The Vosges are a chain of low mountains that run along the western extreme of the Alsace, separating it from the Lorraine. Although these days the Vosges are much prized in the winter by skiers, both downhill and cross county, and in the summer by hikers, in the past they comprised a region only sparsely dotted with farms that specialized mainly in raising dairy cows. The marcaires or cowherds, would lead the herd into up into the mountains in early summer, where it would feed on the rich grasses and herbs of the high pastures throughout the season. During this time, the rich milk they gave was made into cheese, predominantly the two local specialties, pungent washed rind Munster and the firm tome called Barkas.
Today, dairy farming is still important, but many of the farms supplement their income by acting as ferme-auberges, working farms that also offer lodging and meals to hikers, skiers and tourists.
I had been told by friends and family that no trip to Alsace would be complete without trying the famous repas marcaire. This farm-style dinner is reputed to have originated as the meal of choice of the cow herds of the Vosges, a simple affair of potatoes roasted in the coals served with farmhouse cheese and wine. Over the centuries, the repas marcaire has grown into a multi-course meal that is one of the major attractions of a stay in a Vosgean ferme-auberge.
The repas marcaire that one finds today throughout the region, typically consists of:
Tourte a la viande, crudités – ground meat, usually either pork or, in season, game baked in a pastry shell and served with raw vegetable salads.
Porc fume, roigabrageldi, salade verte – smoked pork, usually palette, a cut from the front shoulder, served on potatoes that have been sliced, then baked for hours with butter, onions and bacon, until it is almost like a rustic mash. This course is served with green salad.
Assiette de fromage – cheeses from the farm
Dessert de la ferme – usually a tourte of fresh fromage blanc flavored with cherry brandy, or, in season, fresh fruit tart.
Obviously a lot of food, a meal that my French friends kindly described as “copieux”, with the admonition that one should plan for a very small dinner after a repas marcaire lunch.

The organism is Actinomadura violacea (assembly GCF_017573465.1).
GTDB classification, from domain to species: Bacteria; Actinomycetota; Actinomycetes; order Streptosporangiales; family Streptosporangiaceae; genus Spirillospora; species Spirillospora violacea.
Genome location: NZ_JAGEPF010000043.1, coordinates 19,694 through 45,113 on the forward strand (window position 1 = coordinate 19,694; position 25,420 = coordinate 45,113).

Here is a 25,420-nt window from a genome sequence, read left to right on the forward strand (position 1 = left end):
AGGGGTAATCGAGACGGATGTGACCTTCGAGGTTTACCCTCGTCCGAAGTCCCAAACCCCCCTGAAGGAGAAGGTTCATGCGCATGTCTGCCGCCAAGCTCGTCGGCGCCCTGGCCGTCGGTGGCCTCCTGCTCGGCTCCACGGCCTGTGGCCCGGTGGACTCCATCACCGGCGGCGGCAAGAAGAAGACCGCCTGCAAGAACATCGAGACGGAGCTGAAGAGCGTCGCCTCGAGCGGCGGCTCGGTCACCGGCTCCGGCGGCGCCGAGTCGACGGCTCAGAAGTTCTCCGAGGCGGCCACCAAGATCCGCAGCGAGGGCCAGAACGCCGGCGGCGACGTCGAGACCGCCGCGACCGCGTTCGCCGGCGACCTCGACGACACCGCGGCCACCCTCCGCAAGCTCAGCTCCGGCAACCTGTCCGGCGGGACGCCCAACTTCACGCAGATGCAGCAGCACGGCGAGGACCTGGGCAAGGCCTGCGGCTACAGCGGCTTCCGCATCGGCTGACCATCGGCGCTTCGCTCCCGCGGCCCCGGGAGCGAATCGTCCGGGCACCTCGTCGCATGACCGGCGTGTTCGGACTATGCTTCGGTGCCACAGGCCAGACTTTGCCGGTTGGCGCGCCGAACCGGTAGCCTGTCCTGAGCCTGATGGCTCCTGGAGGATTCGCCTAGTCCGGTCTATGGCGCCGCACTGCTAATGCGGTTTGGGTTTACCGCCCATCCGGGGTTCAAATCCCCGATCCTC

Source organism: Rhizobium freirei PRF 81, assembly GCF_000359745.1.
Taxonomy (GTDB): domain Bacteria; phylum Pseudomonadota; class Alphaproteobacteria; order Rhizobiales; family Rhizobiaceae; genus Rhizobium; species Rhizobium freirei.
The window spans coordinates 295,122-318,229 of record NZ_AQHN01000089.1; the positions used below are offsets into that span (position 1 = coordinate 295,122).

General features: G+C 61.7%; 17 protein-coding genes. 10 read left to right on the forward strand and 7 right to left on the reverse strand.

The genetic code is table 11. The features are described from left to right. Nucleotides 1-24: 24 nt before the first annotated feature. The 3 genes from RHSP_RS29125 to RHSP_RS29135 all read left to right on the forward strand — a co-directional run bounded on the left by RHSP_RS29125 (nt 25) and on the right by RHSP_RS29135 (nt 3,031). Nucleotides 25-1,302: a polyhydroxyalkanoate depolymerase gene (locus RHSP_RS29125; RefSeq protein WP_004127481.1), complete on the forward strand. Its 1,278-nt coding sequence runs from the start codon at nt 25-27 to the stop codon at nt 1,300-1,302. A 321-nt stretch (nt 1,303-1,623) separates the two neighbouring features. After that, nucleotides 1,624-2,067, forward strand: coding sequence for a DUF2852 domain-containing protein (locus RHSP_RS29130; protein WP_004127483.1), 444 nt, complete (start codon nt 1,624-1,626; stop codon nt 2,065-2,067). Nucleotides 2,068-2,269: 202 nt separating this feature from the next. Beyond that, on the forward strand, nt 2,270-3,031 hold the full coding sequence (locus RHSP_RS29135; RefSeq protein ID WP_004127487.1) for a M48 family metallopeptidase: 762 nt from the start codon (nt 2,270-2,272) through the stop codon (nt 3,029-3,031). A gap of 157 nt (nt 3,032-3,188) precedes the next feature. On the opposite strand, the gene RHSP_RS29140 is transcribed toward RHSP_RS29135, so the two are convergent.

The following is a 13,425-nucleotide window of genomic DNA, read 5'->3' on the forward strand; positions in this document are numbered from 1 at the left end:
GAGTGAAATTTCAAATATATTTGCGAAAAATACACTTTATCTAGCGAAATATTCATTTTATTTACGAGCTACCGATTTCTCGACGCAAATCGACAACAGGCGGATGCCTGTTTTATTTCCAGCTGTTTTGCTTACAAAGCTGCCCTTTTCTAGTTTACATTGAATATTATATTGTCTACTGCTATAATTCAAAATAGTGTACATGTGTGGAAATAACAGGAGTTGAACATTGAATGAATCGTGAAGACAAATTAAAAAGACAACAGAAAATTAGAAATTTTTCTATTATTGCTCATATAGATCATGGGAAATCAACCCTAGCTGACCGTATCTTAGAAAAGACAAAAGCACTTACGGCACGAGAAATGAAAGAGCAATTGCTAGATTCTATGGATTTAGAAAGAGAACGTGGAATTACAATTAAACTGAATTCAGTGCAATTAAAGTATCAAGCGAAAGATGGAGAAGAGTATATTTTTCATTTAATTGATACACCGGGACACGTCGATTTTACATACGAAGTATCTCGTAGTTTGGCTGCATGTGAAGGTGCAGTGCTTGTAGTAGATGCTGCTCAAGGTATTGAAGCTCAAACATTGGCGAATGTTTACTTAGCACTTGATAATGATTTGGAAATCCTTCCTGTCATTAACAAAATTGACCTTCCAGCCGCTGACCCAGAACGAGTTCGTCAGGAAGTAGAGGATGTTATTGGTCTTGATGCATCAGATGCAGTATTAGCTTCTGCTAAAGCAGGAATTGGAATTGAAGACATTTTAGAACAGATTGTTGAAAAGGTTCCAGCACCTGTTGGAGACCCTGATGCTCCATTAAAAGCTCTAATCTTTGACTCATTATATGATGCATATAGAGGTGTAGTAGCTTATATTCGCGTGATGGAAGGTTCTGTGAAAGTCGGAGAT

We tried the repas marcaire for the first time at Ferme-Auberge Christlegut, where we also spent the night. This auberge is located 20 minutes above the town of Muster, on a steep hillside, and is reached by the sort of winding country lane that has you thinking you must have taken a wrong turn somewhere along the way. But just as we began to entertain thoughts of turning around, we came to the working farm, and a sign marking the the way to the auberge above.
The repas marcaire at Christlegut was excellent and featured all the products of the farm, including their own smoked pork and charcuterie, cheese and house baked bread. The menu varied from the norm in that it featured a vegetable potage or soup in place of the standard tourte de viande, and the dessert was an outstanding tart filled with mirabelles, or tiny yellow plums. This made for a very hearty dinner, although a digestif of local schnapps, or fruit brandies, helped a lot. The auberge’s rooms are rustic but very comfortable, and the lack of television, internet connection or even the ability to get a cell signal, insured a pleasant nights sleep untroubled by day to day concerns.
The next morning, breakfast was more of the farm’s excellent county bread, with home-made jams, farm cheeses and big bowls of coffee.
The Auberge de Chaumes de Firstmiss is on the Route des Cretes, a winding highway that follows the crests of the Vosges. They bill themselves as “eleveurs et aubergistes”, which in their case means they raise dairy cows, make cheese and run a rustic restaurant. Their repas marcaire was textbook delicious. The first course tourte was filled with ground veal and accompanied by salads of raw carrots and celery root. The main course portion of smoked pork and potatoes was emense. For dessert, the tart was filled with tiny wild blueberries. Washed down with a pichet of rich local white wine made from a blend of Riesling, Sylvanner, Gewurztraminer and Pinot Blanc grapes, we could not have hoped for better.
A visit to the Vosges was certainly a highlight of our visit to Alsace, not only for the repas marcaire but for the beauty of the countryside and the warmth of the local people as well.
Note: Sorry I can’t show any photos of the meals in the Vosges. but, truth be told, I still feel like an A-hole taking pics of my food during a meal, especially in restaurants in the countryside…old dog, new tricks, I guess.